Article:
Boost Your Search Engine Rankings

How to increase your visibility on Google. Now that you’ve built your website, people won’t necessarily come. Not if they can’t find you. And the main way people find you online is still by search engines. Without a website, you don’t exist. Without a search strategy, you exist but you are invisible. Google isn’t the only search engine – others are available, including Yahoo!, Bing, and Ask. But Google is so big it has become a verb – and has a market share of over 70 per cent as of February 2010. Nor is Google the only way people search for what they want online. People also search on Facebook, Twitter, YouTube and other social sites they spend so much time on.

People also discover sites through social search using sites like Delicious, Digg and StumbleUpon, where it is people rather than machines and algorithms who decide which are the best sites and items of content by ranking and sharing them. Google is the worlds largest search engine. It does two things.

1. Crawls the Internet looking for webpages, and indexes them in a vast catalogue. It is no longer necessary to manually submit websites to Google – it happens automatically. Google will find pages via incoming links from websites that are already indexed. This is the one reason why you want other sites to link to yours.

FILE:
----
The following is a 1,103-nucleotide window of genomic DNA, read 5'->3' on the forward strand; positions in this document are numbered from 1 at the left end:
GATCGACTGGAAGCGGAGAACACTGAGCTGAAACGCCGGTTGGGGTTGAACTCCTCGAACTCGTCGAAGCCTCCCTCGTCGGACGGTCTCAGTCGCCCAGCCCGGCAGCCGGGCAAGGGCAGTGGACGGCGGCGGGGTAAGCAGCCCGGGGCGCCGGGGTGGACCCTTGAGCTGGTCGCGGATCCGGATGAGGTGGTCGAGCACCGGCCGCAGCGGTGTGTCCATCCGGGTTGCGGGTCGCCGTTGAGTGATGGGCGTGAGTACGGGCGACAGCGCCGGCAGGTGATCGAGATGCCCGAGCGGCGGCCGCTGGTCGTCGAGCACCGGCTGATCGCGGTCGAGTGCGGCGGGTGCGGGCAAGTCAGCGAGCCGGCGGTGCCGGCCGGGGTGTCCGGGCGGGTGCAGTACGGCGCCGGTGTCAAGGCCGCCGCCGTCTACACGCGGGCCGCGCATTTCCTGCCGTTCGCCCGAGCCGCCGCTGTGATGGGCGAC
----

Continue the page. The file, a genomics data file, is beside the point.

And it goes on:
2. It decides which are the best pages – both the best match for a search query, and the ones that have the best rank. Getting your pages to rank highly is the harder part, and is what search engine marketing (SEM) will achieve for you.

The decision-making algorithm that decides which pages are the best is based on two things: relevance and authority. The relevance of a page to the search query is simply based on keywords used to perform a search. But since there are likely to be hundreds of thousands of pages that match, Google then ranks them in order of authority, using its PageRank algorithm.

This algorithm is based on work done at Stanford University on how to measure the authority of academic papers. The simple answer is: citations. The more a paper is cited by other papers, the more authority it has. But not all citations are equal: a citation from a paper that itself has a lot of citations carries more weight than one that has few or none

This is exactly how the Google PageRank algorithm works. The more links there are from other websites to your website, the more authority your website has. But not all incoming links are equal: an incoming link from a website that has a lot of incoming links carries more weight than an incoming link from one that has few or none.

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